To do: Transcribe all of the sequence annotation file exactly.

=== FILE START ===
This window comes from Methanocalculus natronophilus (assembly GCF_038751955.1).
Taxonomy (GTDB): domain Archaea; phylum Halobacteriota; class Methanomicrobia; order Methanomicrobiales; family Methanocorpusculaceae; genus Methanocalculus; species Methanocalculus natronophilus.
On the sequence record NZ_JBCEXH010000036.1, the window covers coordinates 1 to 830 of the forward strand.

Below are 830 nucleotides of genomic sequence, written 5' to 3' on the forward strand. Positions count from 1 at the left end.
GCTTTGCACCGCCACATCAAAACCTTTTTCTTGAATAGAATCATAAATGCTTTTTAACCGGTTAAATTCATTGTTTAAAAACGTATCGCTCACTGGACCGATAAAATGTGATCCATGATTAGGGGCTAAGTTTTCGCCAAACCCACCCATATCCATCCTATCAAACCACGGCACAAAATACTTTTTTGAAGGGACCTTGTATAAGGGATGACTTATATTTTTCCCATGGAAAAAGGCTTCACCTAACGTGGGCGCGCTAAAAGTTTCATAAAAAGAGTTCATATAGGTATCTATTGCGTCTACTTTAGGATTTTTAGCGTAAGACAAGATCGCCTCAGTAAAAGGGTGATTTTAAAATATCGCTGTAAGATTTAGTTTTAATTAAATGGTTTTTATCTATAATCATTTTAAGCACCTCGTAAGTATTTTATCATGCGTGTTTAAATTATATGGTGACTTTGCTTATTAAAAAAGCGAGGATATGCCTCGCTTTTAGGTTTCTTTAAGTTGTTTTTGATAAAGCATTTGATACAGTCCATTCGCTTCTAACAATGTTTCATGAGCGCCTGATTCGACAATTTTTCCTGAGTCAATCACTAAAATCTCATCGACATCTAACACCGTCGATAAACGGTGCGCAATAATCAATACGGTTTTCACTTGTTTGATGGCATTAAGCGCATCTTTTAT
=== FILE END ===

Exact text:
This window comes from Methanocalculus natronophilus (assembly GCF_038751955.1).
Taxonomy (GTDB): domain Archaea; phylum Halobacteriota; class Methanomicrobia; order Methanomicrobiales; family Methanocorpusculaceae; genus Methanocalculus; species Methanocalculus natronophilus.
On the sequence record NZ_JBCEXH010000036.1, the window covers coordinates 1 to 830 of the forward strand.

Below are 830 nucleotides of genomic sequence, written 5' to 3' on the forward strand. Positions count from 1 at the left end.
GCTTTGCACCGCCACATCAAAACCTTTTTCTTGAATAGAATCATAAATGCTTTTTAACCGGTTAAATTCATTGTTTAAAAACGTATCGCTCACTGGACCGATAAAATGTGATCCATGATTAGGGGCTAAGTTTTCGCCAAACCCACCCATATCCATCCTATCAAACCACGGCACAAAATACTTTTTTGAAGGGACCTTGTATAAGGGATGACTTATATTTTTCCCATGGAAAAAGGCTTCACCTAACGTGGGCGCGCTAAAAGTTTCATAAAAAGAGTTCATATAGGTATCTATTGCGTCTACTTTAGGATTTTTAGCGTAAGACAAGATCGCCTCAGTAAAAGGGTGATTTTAAAATATCGCTGTAAGATTTAGTTTTAATTAAATGGTTTTTATCTATAATCATTTTAAGCACCTCGTAAGTATTTTATCATGCGTGTTTAAATTATATGGTGACTTTGCTTATTAAAAAAGCGAGGATATGCCTCGCTTTTAGGTTTCTTTAAGTTGTTTTTGATAAAGCATTTGATACAGTCCATTCGCTTCTAACAATGTTTCATGAGCGCCTGATTCGACAATTTTTCCTGAGTCAATCACTAAAATCTCATCGACATCTAACACCGTCGATAAACGGTGCGCAATAATCAATACGGTTTTCACTTGTTTGATGGCATTAAGCGCATCTTTTAT